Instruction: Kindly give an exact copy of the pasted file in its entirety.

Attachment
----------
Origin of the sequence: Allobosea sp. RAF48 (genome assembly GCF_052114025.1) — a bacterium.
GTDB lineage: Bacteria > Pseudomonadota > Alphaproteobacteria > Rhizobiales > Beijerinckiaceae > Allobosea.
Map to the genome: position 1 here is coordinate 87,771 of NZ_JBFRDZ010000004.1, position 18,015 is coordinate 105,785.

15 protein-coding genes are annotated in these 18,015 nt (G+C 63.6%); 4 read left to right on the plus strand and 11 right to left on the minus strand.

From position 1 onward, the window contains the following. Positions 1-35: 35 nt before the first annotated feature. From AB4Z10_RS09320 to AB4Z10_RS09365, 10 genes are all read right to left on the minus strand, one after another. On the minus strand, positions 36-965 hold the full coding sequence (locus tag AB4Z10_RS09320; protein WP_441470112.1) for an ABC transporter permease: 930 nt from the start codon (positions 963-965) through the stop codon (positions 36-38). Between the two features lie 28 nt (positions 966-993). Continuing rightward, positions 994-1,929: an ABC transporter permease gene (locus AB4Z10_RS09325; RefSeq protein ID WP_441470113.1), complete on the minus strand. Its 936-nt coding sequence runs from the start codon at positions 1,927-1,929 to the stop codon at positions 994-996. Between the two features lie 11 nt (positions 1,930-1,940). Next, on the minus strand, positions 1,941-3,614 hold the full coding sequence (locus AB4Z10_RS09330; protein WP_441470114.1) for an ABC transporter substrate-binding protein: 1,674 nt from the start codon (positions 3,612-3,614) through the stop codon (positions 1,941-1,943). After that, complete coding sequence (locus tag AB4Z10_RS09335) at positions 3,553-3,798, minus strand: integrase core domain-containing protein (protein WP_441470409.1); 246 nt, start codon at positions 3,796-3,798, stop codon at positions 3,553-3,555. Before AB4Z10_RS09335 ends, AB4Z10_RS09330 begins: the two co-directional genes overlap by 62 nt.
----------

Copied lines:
Origin of the sequence: Allobosea sp. RAF48 (genome assembly GCF_052114025.1) — a bacterium.
GTDB lineage: Bacteria > Pseudomonadota > Alphaproteobacteria > Rhizobiales > Beijerinckiaceae > Allobosea.
Map to the genome: position 1 here is coordinate 87,771 of NZ_JBFRDZ010000004.1, position 18,015 is coordinate 105,785.

15 protein-coding genes are annotated in these 18,015 nt (G+C 63.6%); 4 read left to right on the plus strand and 11 right to left on the minus strand.

From position 1 onward, the window contains the following. Positions 1-35: 35 nt before the first annotated feature. From AB4Z10_RS09320 to AB4Z10_RS09365, 10 genes are all read right to left on the minus strand, one after another. On the minus strand, positions 36-965 hold the full coding sequence (locus tag AB4Z10_RS09320; protein WP_441470112.1) for an ABC transporter permease: 930 nt from the start codon (positions 963-965) through the stop codon (positions 36-38). Between the two features lie 28 nt (positions 966-993). Continuing rightward, positions 994-1,929: an ABC transporter permease gene (locus AB4Z10_RS09325; RefSeq protein ID WP_441470113.1), complete on the minus strand. Its 936-nt coding sequence runs from the start codon at positions 1,927-1,929 to the stop codon at positions 994-996. Between the two features lie 11 nt (positions 1,930-1,940). Next, on the minus strand, positions 1,941-3,614 hold the full coding sequence (locus AB4Z10_RS09330; protein WP_441470114.1) for an ABC transporter substrate-binding protein: 1,674 nt from the start codon (positions 3,612-3,614) through the stop codon (positions 1,941-1,943). After that, complete coding sequence (locus tag AB4Z10_RS09335) at positions 3,553-3,798, minus strand: integrase core domain-containing protein (protein WP_441470409.1); 246 nt, start codon at positions 3,796-3,798, stop codon at positions 3,553-3,555. Before AB4Z10_RS09335 ends, AB4Z10_RS09330 begins: the two co-directional genes overlap by 62 nt.